A Triumph for Diversity: Crazy Rich Asians is Showing That There’s a Demand for Representation
Crazy Rich Asians. The movie has taken Hollywood by storm, making $34 million at the box office over the first five days and beating out the film’s originally projected $18 million opening [edit. as of Aug 22nd, its opening weekend has tallied close to $45 million at the box office and a sequel is already in the works!]. If anything, it has sent a strong message to studios that yes, North American audiences want diversity and want to see it on screen now. VAFF was recently proud to be a part of a series of theatre buy-outs across North America to support this milestone in Asian representation and ensure that Crazy Rich Asians received the #GoldOpen it deserves. Our private advance screening was sponsored by Sky Global, attended by a full theatre of nearly 400 sponsors, supporters, changemakers, independent filmmakers, and VAFF members, and the event was quite the success. The film’s razor-sharp humour and witty satire filled the theatre with laughter throughout the screening and judging by the chatter from the after-party, there certainly was a consensus that this was a thoroughly enjoyable film. We have been waiting 25 years since Wayne Wang-directed The Joy Luck Club (1993) for a Hollywood movie to feature an all-Asian cast and this was certainly a strong movie to hopefully open the doors once again for more Asian-led stories.
VAFF was recently proud to be a part of a series of theatre buy-outs across North America to support this milestone in Asian representation and ensure that Crazy Rich Asians received the #GoldOpen it deserves.
Crazy Rich Asians, based off the best-selling book of the same name by Kevin Kwan and directed by Jon Chu, and is a sweet, funny, energetic Cinderella story that anyone can enjoy. In the film, Chinese-American university professor Rachel Chu (Constance Wu of television’s Fresh Off the Boat) has been dating her Singaporean boyfriend Nick Young (Henry Golding) for two years when he invites her home to Singapore for his best friend’s wedding. He has neglected to tell her that his family is also the most ultra-wealthy of the Chinese-Singaporean elite, and so she is suddenly thrust into this rich, crazy world that is full of traditions and customs that she’s not used to. It’s a wild ride from start to finish that will surely have you laughing, and at times, pull at your heart strings. (Side note – Michelle Yeoh is brilliant as Nick Young’s mother and steals the show in my opinion). Having read the book, I believe it to be a faithful adaptation, with at some points even improving upon the source material.
One thing that I find interesting is that some people are criticizing the movie for representing only certain Asian demographics — the biggest critique I’ve seen points out the movie’s heavy focus on upper class East Asians when Singapore is quite the diverse hub, and the home of many groups and ethnicities. It is true that the movie does not explore the different communities within Singapore, however, this is just one story within the Asian experience — no film can hope to capture all of the experiences within a community as diverse as the Asian diaspora. The last all-Asian movie from Hollywood was 25 years ago, so to say Asian representation in film has been limited is a vast understatement. No, this movie does not represent all of Asia and all Asian experiences, but it’s a start. The goal is for this movie to open the floodgates of an influx of Asian experiences and stories coming out of Hollywood that will be inclusive and diverse, and not just one representation of all Asians. So please, go out and support this wonderful movie.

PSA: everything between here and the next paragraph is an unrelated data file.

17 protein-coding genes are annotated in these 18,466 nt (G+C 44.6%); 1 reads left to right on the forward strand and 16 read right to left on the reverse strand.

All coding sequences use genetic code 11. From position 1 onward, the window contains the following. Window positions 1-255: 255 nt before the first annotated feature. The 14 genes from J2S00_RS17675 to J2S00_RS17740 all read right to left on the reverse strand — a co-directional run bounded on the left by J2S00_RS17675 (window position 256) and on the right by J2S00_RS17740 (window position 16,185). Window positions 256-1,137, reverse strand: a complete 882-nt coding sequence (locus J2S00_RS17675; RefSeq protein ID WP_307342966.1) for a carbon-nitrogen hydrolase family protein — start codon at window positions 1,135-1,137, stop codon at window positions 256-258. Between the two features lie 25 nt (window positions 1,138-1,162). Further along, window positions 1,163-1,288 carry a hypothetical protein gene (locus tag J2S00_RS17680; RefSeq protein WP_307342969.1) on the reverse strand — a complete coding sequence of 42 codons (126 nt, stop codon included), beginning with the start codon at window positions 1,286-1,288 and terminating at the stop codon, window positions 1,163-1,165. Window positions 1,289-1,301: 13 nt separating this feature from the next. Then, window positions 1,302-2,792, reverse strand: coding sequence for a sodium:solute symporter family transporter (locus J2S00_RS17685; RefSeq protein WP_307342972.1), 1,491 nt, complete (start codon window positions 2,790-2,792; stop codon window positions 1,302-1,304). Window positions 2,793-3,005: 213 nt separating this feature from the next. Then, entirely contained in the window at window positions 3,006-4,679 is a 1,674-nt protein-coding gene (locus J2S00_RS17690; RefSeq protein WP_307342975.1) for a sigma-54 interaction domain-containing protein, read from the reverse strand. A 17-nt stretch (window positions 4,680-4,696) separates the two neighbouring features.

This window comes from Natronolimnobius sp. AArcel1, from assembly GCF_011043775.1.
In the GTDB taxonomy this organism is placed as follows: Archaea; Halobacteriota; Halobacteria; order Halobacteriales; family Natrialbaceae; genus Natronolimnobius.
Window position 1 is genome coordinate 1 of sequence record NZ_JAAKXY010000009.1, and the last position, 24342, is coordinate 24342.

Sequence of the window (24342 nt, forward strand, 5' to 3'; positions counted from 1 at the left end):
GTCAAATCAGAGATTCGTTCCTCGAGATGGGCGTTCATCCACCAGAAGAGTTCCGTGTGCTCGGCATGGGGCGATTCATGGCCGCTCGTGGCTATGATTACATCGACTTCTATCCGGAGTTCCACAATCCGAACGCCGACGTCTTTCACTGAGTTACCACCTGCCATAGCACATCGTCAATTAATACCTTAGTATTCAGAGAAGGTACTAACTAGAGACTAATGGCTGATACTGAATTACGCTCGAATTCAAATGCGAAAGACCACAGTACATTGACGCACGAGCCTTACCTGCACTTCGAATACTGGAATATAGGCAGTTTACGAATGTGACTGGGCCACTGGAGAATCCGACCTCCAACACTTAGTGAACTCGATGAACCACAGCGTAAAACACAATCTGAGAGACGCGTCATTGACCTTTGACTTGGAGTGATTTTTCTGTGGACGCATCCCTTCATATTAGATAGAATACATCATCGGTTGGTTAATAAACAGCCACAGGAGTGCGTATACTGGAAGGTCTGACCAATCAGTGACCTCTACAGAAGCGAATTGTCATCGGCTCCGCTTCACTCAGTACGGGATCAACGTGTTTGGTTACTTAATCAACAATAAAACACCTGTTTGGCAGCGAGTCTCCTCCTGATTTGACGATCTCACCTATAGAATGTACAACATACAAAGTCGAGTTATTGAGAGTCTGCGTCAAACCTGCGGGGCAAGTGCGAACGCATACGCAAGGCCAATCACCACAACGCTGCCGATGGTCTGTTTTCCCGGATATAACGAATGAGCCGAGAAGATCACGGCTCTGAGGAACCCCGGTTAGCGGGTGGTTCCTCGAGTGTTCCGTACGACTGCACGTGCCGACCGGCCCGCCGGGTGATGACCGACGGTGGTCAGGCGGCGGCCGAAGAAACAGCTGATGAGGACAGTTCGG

The last all-Asian movie from Hollywood was 25 years ago, so to say Asian representation in film has been limited is a vast understatement. No, this movie does not represent all of Asia and all Asian experiences, but it’s a start.
Also, since it’s #AsianAugust there are a couple of other movies coming out that showcase Asian talent. Netflix has just released its original movie To All the Boys I’ve Loved Before directed by Susan Johnson, and starring Vietnamese-American actress Lana Condor (X-Men: Apocalypse). And everyone’s favourite, John Cho, is starring in the new movie Searching directed by Aneesh Chaganty, which will come out on Aug. 31st. Make sure to check out these two movies and all of the other new diverse media coming out!
I hope to see the further inclusion of diverse experiences and stories within our media landscape, and hopefully with the success of Crazy Rich Asians, Hollywood will finally see that diversity sells. And of course, if you’re eager to see more representation, come out to our festival on Nov. 1-4, 2018 at Cineplex Odeon International Village Cinemas where you’ll see a crazy rich selection of amazing, diverse Asian stories from talent both in front and behind the screen!
Jenna Masuhara is the Community Partnerships Liaison with the Vancouver Asian Film Festival. Jenna works through VAFF to spread awareness of different diverse media, both foreign and domestic, and to promote independent filmmakers.
This article is part of a series of INFUSIAN News Spotlight Articles: vlog posts, interviews, and articles exploring VAFF’s 2018 season theme of INFUSIAN, which features individuals and organizations who are pushing the boundaries, creating not only film, but art, culture, and change by infusing their work with a diverse mix of traditional and contemporary influences. Over the course of 2018, we’ll be profiling artists, filmmakers, musicians, thinkers, and agitators are changing the world in which we live by bringing a unique perspective based on their lived and cultural experiences. It is through this act of enrichment that they are renewing society with fresh and interesting ideas, and new and unexpected takes on ancient traditions. We encourage you to stay tuned and join us on this fantastic journey!